Having used light bulbs for more than a hundred years, within two decades we have little by little exchanged energy saving lamps by the LED lamp. What matters is that we make sure those new generations of lamps are properly disposed of and recycled, in order to regain raw materials without jeopardising the environment.
Last year, LightRec took some very important steps. For instance, it obtained the so-called AVV (‘generally binding agreement’) to make sure all manufacturers and importers take their responsibility in the system. This instrument is highly effective as it ensures participants take part in the social tasks of a national pick-up system. Because participants’ agreements are uniform, they are easy to verify. The AVV (effective as of 1 January 2014) will help LightRec realise its high ambitions in the years to come without giving free riding a chance.
Retailers welcome more recycling bins
In 2013, Wecycle placed special recycling bins at more than 800 stores, reaching 1,800 drop-off spots in total. Handing in defective lamps has never been this easy, and the recycling bins have a crystal-clear communicational value. These bins are now available at e.g. over 550 supermarkets, including Jumbo. Similar locations have been installed with wholesalers, allowing installers and professional end-users to also dispose of lamps and luminaires with the greatest of ease.
Although increasingly more retail chains are equipped with these recycling bins, some have been ignoring their legal obligation entirely, according to research conducted by Consumentenbond (consumers’ association in the Netherlands). LightRec once again tested whether stores take in old energy-saving lamps for recycling, provided consumers purchase new ones instead. In total, 80 percent of 620 stores that were investigated, observed this legal obligation, being slightly below the 83 percent of 2012. LightRec intends to perform the same research in 2014.
Informing consumers and professionals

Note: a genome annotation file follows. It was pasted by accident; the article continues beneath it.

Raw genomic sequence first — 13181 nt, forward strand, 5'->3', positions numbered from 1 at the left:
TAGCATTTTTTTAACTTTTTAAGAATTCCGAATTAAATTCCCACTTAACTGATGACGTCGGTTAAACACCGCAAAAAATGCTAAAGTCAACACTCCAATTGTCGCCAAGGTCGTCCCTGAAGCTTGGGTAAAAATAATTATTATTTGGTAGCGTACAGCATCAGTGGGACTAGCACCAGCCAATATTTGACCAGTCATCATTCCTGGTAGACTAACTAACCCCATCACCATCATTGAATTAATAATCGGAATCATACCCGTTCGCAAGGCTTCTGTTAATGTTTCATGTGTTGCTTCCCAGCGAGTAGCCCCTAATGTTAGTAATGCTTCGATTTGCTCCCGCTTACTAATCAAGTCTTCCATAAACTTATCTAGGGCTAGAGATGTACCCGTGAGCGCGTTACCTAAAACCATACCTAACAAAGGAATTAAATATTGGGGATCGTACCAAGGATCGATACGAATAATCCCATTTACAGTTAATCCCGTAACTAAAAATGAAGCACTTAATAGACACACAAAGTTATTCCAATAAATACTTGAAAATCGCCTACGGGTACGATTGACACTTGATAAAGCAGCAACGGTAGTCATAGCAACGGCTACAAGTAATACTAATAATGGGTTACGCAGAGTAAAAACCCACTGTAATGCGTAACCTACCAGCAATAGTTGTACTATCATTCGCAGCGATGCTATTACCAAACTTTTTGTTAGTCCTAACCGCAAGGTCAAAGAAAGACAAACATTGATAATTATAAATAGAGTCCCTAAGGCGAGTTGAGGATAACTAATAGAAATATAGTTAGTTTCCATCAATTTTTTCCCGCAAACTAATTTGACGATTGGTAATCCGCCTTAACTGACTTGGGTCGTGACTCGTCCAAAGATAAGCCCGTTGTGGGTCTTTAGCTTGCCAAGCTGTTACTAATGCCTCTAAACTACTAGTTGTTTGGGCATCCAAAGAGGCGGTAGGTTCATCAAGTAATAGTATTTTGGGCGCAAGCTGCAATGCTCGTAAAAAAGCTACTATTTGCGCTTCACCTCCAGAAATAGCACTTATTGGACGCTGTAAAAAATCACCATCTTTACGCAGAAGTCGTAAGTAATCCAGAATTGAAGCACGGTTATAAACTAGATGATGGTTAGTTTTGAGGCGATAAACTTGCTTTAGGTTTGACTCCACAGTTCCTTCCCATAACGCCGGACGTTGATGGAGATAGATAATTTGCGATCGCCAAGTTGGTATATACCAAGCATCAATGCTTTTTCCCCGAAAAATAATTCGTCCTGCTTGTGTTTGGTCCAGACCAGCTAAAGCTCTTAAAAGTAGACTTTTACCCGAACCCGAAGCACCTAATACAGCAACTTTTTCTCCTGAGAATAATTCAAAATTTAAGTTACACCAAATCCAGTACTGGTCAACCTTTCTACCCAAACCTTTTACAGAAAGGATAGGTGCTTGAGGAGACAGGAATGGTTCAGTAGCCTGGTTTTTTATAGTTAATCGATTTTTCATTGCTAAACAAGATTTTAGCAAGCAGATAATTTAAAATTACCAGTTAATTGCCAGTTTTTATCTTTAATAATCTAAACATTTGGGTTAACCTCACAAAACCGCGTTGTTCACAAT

In 2013, Wecycle launched awareness campaigns to emphasise the easy drop-off points available atretail stores. In addition to consumer campaigns, Wecycle and LightRec are also dedicated to informing professional users. According to recent research conducted by Möbius, no less than 97 percent of all CFLs are coming from the professional sector. Also, both LightRec and Wecycle on a regular basis seek opportunities in the media to underline the necessity to hand in old lamps and luminaires.
Result: upward trend despite lower sales figures
It seems that in 2013 a prudent step was taken towards increasing collection percentages of lamps and luminaires. Wecycle reported that over four million kilograms had been recycled, which is two percent higher compared to the preceding year while the amount of lamps put on market has dropped by nearly 10 percent. Increase in pick-up percentages of luminaires did level off. The collection rates for lamps as well as luminaires were one percentage point higher at 32.5 and 21.1 respectively.
Provision for collecting gas discharge lamps
LightRec is preparing a provision dedicated to the collection of gas discharge lamps. According to expectations, at a certain point these lamps will no longer be available on the market, and yet old lamps will have to be collected and recycled in due course. The purpose of this provision is to make sure future costs are not exclusively carried by manufacturers and importers of LED lamps.
Healthy financial situation
It is safe to say that LightRec is in good shape financially. The initial debt that followed from the obligation to also collect lamps and luminaires that were manufactured and placed on the market before 2005, is decreasing more and more. As a result, this debt is covered with the existing provisions. By the end of 2014 or in 2015, this negative equity position should have disappeared entirely.
Income in 2013 slightly exceeded budget, partly due to corrections in participants’ reports from previous years which provided nonrecurring additional income. This higher income and intentionally keeping costs low resulted in a budget surplus. Hence, the contribution to the provisions was nearly EUR 2 million which exceeded budgeted amount to a large extent.
LightRec maintains a conservative budget policy. This is because future revenues, bearing the rapidly changing lighting industry in mind, is hard to predict. And given the healthy financial position, LightRec should be able to handle any setbacks that might present themselves.
Brussels has put the bar very high indeed when it comes to collecting electronic waste. The new European directive, which came into force on 14 February 2014, demands that in five years’ time 85 percent of all electronic devices and lights are disposed of and recycled in an ecologically sound manner. This objective does not apply to specific product groups. Nevertheless, it is LightRec’s ambition to realise these objectives for lighting as well. LightRec’s ultimate purpose is to close the resource chain for lighting products.